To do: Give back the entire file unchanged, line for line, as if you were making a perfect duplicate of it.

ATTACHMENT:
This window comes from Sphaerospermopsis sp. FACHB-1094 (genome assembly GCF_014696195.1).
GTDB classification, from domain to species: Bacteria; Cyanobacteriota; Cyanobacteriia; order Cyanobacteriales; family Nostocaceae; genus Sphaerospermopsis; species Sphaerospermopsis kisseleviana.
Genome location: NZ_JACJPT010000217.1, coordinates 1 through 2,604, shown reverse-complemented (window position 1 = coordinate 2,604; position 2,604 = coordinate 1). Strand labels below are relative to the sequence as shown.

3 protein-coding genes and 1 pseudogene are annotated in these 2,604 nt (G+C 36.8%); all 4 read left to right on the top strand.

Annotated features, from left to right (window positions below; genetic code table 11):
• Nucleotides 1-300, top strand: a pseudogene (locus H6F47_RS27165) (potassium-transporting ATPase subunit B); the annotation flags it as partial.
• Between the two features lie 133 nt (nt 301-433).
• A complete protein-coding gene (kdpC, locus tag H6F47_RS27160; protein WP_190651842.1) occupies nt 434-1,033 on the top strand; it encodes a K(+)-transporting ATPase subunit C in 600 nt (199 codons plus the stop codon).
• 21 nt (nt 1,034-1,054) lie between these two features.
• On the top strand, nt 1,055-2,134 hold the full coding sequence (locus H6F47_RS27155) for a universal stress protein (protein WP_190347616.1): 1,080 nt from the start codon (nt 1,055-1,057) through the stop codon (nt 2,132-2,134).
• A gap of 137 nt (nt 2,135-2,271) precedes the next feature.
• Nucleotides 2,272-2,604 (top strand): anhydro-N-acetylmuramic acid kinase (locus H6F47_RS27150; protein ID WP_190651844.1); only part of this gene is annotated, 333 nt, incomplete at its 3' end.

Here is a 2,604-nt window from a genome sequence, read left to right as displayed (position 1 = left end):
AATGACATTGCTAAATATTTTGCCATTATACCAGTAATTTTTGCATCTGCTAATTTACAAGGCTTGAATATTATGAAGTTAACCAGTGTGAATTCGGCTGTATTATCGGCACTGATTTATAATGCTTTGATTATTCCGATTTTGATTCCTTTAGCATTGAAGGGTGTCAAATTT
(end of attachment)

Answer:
This window comes from Sphaerospermopsis sp. FACHB-1094 (genome assembly GCF_014696195.1).
GTDB classification, from domain to species: Bacteria; Cyanobacteriota; Cyanobacteriia; order Cyanobacteriales; family Nostocaceae; genus Sphaerospermopsis; species Sphaerospermopsis kisseleviana.
Genome location: NZ_JACJPT010000217.1, coordinates 1 through 2,604, shown reverse-complemented (window position 1 = coordinate 2,604; position 2,604 = coordinate 1). Strand labels below are relative to the sequence as shown.

3 protein-coding genes and 1 pseudogene are annotated in these 2,604 nt (G+C 36.8%); all 4 read left to right on the top strand.

Annotated features, from left to right (window positions below; genetic code table 11):
• Nucleotides 1-300, top strand: a pseudogene (locus H6F47_RS27165) (potassium-transporting ATPase subunit B); the annotation flags it as partial.
• Between the two features lie 133 nt (nt 301-433).
• A complete protein-coding gene (kdpC, locus tag H6F47_RS27160; protein WP_190651842.1) occupies nt 434-1,033 on the top strand; it encodes a K(+)-transporting ATPase subunit C in 600 nt (199 codons plus the stop codon).
• 21 nt (nt 1,034-1,054) lie between these two features.
• On the top strand, nt 1,055-2,134 hold the full coding sequence (locus H6F47_RS27155) for a universal stress protein (protein WP_190347616.1): 1,080 nt from the start codon (nt 1,055-1,057) through the stop codon (nt 2,132-2,134).
• A gap of 137 nt (nt 2,135-2,271) precedes the next feature.
• Nucleotides 2,272-2,604 (top strand): anhydro-N-acetylmuramic acid kinase (locus H6F47_RS27150; protein ID WP_190651844.1); only part of this gene is annotated, 333 nt, incomplete at its 3' end.

Here is a 2,604-nt window from a genome sequence, read left to right as displayed (position 1 = left end):
AATGACATTGCTAAATATTTTGCCATTATACCAGTAATTTTTGCATCTGCTAATTTACAAGGCTTGAATATTATGAAGTTAACCAGTGTGAATTCGGCTGTATTATCGGCACTGATTTATAATGCTTTGATTATTCCGATTTTGATTCCTTTAGCATTGAAGGGTGTCAAATTT